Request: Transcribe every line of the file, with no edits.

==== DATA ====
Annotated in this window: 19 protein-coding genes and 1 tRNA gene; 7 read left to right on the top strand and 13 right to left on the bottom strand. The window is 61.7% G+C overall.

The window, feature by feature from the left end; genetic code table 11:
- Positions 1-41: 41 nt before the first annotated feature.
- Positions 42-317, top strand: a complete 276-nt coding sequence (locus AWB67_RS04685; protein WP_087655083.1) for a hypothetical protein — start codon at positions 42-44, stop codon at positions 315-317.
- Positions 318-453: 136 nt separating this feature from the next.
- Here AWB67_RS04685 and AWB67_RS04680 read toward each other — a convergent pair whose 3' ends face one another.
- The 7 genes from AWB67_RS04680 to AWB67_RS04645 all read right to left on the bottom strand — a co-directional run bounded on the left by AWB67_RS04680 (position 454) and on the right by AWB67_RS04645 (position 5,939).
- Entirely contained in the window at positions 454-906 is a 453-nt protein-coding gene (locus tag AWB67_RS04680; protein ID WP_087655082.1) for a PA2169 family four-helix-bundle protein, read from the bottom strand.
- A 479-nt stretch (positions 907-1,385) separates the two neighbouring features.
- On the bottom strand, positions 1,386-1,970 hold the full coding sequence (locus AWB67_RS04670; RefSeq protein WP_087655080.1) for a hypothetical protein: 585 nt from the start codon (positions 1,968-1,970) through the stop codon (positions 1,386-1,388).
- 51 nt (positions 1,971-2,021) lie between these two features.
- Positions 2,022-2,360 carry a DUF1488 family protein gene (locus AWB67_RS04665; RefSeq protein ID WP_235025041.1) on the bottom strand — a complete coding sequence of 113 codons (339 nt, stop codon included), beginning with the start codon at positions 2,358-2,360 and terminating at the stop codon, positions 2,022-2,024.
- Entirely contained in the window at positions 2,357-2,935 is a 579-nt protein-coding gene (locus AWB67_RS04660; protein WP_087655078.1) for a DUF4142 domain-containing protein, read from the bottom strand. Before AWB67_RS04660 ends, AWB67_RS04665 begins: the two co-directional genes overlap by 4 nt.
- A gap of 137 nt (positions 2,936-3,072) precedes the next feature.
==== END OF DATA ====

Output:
Annotated in this window: 19 protein-coding genes and 1 tRNA gene; 7 read left to right on the top strand and 13 right to left on the bottom strand. The window is 61.7% G+C overall.

The window, feature by feature from the left end; genetic code table 11:
- Positions 1-41: 41 nt before the first annotated feature.
- Positions 42-317, top strand: a complete 276-nt coding sequence (locus AWB67_RS04685; protein WP_087655083.1) for a hypothetical protein — start codon at positions 42-44, stop codon at positions 315-317.
- Positions 318-453: 136 nt separating this feature from the next.
- Here AWB67_RS04685 and AWB67_RS04680 read toward each other — a convergent pair whose 3' ends face one another.
- The 7 genes from AWB67_RS04680 to AWB67_RS04645 all read right to left on the bottom strand — a co-directional run bounded on the left by AWB67_RS04680 (position 454) and on the right by AWB67_RS04645 (position 5,939).
- Entirely contained in the window at positions 454-906 is a 453-nt protein-coding gene (locus tag AWB67_RS04680; protein ID WP_087655082.1) for a PA2169 family four-helix-bundle protein, read from the bottom strand.
- A 479-nt stretch (positions 907-1,385) separates the two neighbouring features.
- On the bottom strand, positions 1,386-1,970 hold the full coding sequence (locus AWB67_RS04670; RefSeq protein WP_087655080.1) for a hypothetical protein: 585 nt from the start codon (positions 1,968-1,970) through the stop codon (positions 1,386-1,388).
- 51 nt (positions 1,971-2,021) lie between these two features.
- Positions 2,022-2,360 carry a DUF1488 family protein gene (locus AWB67_RS04665; RefSeq protein ID WP_235025041.1) on the bottom strand — a complete coding sequence of 113 codons (339 nt, stop codon included), beginning with the start codon at positions 2,358-2,360 and terminating at the stop codon, positions 2,022-2,024.
- Entirely contained in the window at positions 2,357-2,935 is a 579-nt protein-coding gene (locus AWB67_RS04660; protein WP_087655078.1) for a DUF4142 domain-containing protein, read from the bottom strand. Before AWB67_RS04660 ends, AWB67_RS04665 begins: the two co-directional genes overlap by 4 nt.
- A gap of 137 nt (positions 2,936-3,072) precedes the next feature.